Asbestosis is a chronic lung disease caused by inhaling asbestos fibers. Prolonged exposure to these fibers can cause lung tissue scarring and shortness of breath. Asbestosis symptoms can range from mild to severe, and usually don't appear until many years after continued exposure.
Occupational exposure is the most common cause of asbestosis, but the condition also strikes people who inhale asbestos fiber or who are exposed to waste products from plants near their homes. Family members can develop the disease as a result of inhaling particles of asbestos dust that cling to workers' clothes.
Screening of at-risk workers can reveal lung inflammation and lesions characteristic of asbestosis. Patients' medical histories can identify occupations, hobbies, or other situations likely to involve exposure to asbestos fibers. X rays can show shadows or spots on the lungs or an indistinct or shaggy outline of the heart that suggests the presence of asbestosis. The goal of treatment is to help patients breathe more easily, prevent colds and other respiratory infections, and control complications associated with advanced disease.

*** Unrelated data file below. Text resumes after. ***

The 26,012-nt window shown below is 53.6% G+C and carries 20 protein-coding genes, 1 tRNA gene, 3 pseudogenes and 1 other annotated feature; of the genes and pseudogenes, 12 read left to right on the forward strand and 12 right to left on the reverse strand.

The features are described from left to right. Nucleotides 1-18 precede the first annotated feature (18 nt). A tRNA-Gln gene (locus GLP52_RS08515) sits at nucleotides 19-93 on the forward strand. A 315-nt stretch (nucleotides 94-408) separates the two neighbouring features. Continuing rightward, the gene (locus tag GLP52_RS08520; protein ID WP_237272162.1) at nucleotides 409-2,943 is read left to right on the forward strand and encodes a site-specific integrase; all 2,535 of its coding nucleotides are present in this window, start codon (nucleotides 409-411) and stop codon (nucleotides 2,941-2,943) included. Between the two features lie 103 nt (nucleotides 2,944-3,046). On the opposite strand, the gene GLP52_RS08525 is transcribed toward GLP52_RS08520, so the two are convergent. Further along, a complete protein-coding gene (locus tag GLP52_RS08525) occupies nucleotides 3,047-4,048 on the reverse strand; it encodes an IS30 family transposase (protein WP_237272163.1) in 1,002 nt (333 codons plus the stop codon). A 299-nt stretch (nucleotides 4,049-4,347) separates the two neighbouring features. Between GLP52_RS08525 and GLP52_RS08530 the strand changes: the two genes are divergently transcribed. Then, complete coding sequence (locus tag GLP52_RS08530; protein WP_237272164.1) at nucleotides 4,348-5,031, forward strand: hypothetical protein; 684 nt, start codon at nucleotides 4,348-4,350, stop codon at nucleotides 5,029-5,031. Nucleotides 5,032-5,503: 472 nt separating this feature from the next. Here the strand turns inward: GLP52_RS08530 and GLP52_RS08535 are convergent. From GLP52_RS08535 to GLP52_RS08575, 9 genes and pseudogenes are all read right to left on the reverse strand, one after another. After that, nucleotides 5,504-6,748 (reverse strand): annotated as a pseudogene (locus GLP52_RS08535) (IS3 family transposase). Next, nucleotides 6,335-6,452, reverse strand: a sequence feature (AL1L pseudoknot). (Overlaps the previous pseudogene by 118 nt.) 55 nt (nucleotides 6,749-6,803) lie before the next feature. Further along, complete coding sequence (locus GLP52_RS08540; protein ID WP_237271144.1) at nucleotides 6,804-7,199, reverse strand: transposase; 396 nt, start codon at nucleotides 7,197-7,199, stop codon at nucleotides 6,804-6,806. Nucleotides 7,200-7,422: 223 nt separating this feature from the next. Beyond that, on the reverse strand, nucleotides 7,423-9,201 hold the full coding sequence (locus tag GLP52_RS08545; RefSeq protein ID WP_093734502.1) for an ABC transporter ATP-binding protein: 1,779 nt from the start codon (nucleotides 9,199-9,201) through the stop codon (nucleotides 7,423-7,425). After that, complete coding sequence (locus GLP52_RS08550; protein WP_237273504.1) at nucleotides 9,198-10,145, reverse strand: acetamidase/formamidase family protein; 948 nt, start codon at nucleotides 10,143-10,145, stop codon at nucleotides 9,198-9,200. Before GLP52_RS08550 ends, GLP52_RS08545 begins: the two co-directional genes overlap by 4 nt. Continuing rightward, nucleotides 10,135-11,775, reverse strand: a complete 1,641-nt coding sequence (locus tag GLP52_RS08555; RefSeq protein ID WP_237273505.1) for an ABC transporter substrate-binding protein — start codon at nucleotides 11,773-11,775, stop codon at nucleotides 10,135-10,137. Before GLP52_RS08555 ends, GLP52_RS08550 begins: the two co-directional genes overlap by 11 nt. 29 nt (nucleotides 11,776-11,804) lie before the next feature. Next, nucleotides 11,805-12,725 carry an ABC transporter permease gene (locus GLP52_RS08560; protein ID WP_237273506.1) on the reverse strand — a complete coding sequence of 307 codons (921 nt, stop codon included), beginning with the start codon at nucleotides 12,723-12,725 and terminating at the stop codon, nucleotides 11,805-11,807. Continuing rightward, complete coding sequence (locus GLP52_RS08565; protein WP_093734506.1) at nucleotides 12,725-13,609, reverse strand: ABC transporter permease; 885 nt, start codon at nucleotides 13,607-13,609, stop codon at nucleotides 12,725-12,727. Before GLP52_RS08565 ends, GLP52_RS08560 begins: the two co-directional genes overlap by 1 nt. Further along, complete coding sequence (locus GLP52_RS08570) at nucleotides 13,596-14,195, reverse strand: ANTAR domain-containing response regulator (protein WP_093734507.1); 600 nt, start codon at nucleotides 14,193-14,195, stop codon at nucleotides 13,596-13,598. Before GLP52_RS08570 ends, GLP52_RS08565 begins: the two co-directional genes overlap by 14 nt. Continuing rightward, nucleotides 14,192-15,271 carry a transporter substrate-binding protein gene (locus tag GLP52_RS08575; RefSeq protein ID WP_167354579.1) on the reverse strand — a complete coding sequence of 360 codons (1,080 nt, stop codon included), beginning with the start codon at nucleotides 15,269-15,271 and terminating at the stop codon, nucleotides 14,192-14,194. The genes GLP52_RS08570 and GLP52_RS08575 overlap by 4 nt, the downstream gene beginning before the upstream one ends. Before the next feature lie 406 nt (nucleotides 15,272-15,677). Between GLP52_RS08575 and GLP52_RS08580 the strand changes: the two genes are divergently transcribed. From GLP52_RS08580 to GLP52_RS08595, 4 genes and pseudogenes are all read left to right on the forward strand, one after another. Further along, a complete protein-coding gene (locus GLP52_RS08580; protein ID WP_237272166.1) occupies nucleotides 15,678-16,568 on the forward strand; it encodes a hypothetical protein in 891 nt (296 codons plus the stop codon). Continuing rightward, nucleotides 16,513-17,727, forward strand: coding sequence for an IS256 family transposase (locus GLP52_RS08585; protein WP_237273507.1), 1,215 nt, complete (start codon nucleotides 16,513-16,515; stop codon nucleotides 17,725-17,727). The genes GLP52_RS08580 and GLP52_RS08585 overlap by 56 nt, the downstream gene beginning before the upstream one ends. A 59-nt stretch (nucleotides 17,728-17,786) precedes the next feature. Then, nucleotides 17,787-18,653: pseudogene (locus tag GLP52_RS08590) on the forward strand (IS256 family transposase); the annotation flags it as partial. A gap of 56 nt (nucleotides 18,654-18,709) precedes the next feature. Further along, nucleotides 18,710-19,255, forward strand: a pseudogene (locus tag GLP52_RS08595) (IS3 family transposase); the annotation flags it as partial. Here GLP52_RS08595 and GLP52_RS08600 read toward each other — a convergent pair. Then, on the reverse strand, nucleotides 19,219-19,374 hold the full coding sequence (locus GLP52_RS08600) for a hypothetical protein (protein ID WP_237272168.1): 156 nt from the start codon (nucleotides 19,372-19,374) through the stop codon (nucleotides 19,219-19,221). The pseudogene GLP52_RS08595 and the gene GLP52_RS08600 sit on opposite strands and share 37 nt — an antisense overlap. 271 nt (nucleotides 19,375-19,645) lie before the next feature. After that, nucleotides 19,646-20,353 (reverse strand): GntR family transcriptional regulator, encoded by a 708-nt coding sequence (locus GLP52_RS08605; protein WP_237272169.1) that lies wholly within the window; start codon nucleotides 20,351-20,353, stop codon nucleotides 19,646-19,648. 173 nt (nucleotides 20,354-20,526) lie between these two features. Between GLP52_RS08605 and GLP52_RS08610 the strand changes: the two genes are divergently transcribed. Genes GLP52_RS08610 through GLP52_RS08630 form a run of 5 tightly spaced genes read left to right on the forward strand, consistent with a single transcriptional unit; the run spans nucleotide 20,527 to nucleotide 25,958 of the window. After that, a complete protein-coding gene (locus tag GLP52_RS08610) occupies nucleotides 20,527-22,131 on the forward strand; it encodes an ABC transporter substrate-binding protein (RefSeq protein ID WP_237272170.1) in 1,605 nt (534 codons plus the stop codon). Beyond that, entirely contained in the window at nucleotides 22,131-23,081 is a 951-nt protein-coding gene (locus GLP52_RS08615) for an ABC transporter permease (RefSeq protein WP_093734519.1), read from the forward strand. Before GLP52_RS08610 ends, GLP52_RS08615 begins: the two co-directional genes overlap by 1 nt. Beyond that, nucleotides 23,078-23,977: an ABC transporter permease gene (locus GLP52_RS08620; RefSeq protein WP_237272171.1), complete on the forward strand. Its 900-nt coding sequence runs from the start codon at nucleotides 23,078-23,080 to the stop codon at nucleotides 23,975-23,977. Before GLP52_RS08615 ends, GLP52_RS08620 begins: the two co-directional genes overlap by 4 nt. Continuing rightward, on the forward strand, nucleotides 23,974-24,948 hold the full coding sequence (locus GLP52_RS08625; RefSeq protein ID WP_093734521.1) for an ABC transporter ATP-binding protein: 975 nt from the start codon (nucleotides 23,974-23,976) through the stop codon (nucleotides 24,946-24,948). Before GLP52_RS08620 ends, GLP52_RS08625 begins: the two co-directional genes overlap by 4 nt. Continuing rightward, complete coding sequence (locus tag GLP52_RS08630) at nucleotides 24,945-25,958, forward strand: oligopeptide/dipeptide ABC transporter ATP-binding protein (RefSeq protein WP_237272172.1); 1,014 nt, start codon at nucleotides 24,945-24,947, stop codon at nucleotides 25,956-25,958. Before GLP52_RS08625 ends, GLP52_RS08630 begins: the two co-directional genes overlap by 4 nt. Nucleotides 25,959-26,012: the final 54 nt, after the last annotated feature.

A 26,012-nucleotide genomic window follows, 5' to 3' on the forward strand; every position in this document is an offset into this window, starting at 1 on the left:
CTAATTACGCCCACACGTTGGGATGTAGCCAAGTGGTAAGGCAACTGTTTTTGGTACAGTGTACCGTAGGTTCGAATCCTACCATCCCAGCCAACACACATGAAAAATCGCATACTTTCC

Ultrasonic, cool-mist humidifiers or controlled coughing can loosen bronchial secretions. Regular exercise helps maintain and improve lung capacity. Although temporary bed rest may be recommended, patients are encouraged to resume their regular activities as soon as they can.
In 1997, Argentina gave priority to asbestos in its National Plan for the Sound Management of Chemicals, and it was the subject of a Technical Task Force on Occupational Cancer.